The year 1524 opened inauspiciously for the scientifically-minded: a conjunction of planets in Pisces suggested a terrible deluge to come. This had been much anticipated all over Europe over the previous few years, and triggered some 160 gloomy new tracts and almanacs. Although the weather was indeed obligingly bad in 1524, including a disastrous hailstorm in July, affecting most of Germany, the actual weather conditions were probably less significant than the widespread panic and dread caused beforehand by the astrological predictions, which only added to the febrile mood of European society, already sent into turmoil by popular Reformation and more than half a century of expectation of the Last Days. Encouraged by this unstable combination, social turbulence boiled over into the so-called "German Peasants’ War", Europe’s most massive and widespread popular uprising up till this point in history. Trouble started in summer 1524 in south-west Germany, which had known similar risings for more than two centuries, concerned with much the same unresolved issues: landlords’ efforts to impose financial and legal burdens on their tenant farmers, their Bauern. There were certain traditional understandings in such disturbances: the Bauer leaders of the disruption were generally the wealthy rural elite of their communities, the sort of responsible, self-reliant families from whom Luther and Zwingli and so many other clergy had come. Equally, there were well-established ways of negotiating some sort of deal before matters went too far, ranging from mediation by the princes and cities of the Empire to legislation in its variety of courts, right up to the central Reichskammergericht which the Emperor had established in 1495 (1).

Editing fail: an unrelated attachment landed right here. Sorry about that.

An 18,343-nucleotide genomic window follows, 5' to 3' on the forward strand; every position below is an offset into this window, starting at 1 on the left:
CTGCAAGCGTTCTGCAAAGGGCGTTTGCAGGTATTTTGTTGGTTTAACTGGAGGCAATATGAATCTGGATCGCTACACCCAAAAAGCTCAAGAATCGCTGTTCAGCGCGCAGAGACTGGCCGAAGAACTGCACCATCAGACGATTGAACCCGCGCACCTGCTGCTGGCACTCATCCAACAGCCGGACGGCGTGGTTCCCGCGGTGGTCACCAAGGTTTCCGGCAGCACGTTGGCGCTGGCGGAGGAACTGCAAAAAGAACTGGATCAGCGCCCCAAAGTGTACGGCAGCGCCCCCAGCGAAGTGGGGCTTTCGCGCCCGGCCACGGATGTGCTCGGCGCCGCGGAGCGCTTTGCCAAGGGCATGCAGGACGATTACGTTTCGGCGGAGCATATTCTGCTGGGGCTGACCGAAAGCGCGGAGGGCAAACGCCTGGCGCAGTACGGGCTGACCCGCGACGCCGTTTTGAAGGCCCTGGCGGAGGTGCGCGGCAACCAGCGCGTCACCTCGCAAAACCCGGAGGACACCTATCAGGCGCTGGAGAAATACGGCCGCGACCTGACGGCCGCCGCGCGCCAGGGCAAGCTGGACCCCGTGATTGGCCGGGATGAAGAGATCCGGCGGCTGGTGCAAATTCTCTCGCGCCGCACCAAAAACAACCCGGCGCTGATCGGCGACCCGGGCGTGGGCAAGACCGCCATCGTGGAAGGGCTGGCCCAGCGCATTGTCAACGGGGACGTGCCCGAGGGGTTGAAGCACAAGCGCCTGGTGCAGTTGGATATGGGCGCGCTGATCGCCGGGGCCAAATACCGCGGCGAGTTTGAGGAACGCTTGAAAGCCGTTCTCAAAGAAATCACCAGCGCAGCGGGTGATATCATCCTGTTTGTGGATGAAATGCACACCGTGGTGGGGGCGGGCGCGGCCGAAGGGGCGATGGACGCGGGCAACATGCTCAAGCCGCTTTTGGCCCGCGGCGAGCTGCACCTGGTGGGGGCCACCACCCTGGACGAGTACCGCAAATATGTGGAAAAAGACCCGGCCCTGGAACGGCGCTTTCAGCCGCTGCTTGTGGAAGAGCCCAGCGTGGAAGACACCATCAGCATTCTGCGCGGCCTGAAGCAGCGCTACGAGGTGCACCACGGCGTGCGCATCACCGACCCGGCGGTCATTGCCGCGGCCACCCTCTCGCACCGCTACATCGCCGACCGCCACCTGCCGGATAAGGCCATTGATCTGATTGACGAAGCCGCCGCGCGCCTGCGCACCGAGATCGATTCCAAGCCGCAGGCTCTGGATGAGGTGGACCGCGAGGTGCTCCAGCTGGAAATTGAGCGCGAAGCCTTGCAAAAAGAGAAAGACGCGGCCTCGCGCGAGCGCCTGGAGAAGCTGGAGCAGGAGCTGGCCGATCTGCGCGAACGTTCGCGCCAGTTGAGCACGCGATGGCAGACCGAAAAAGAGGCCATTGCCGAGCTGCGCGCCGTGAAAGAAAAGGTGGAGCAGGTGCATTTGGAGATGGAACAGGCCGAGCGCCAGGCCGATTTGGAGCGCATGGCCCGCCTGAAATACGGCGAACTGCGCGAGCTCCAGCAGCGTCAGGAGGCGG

The Reformation, however, injected an extra element of instability; all sides found it more difficult to play by the rules, particularly given the new excitement and bitterness against established authority generated in the years leading up to 1524. The tithe disputes, proliferating from the beginning of the 1520s, were infused with a new self-righteousness on the part of the protesters. Many landlords in renewed dispute in 1524–5 were rich monasteries, collegiate churches or cathedrals; this made the rhetoric of the Reformation a useful extra weapon for the protesters, but it was also a rhetoric much less in the control of village notables. For this reason, the stakes were fatally raised. Landlords were more defensive and intransigent than before; village leaders lost face when they failed to produce results in negotiations, and consequently more extreme spirits rushed in to take their place. Clashes flared all through the regions fringing the north of the Alps, and then in early 1525 trouble moved northwards in a broad band right across the Empire from Alsace to the borders of Bohemia. The Austrian lands to the east of the Alps, inspired by the exceptional leadership of Michael Gaismayr in the Tyrol, represented a new phase. Far to the east in Hungary, miners went on strike, furious at debasement of the kingdom’s coinage, but also inspired by preachers of religious reform. Hundreds of miles to the north, peasants in the Teutonic Knights’ territories in the kingdom of Poland rose in rebellion. Jews were among the victims of the uprisings, for they were traditionally seen as in league with the princes and the Church who protected them, part of the conspiracy to undermine peasant prosperity. Even where full-scale rebellion did not break out in northern Europe, crowds went on gleefully smashing religious images. The authorities in the reformed cities of Switzerland managed to contain violence within bounds much more effectively than elsewhere, but they watched their demonstrative radical inhabitants with increasing alarm, fearing greater trouble, and they became convinced that a coercive response was needed: hence Zürich’s drownings of Anabaptists in the Limmat (1).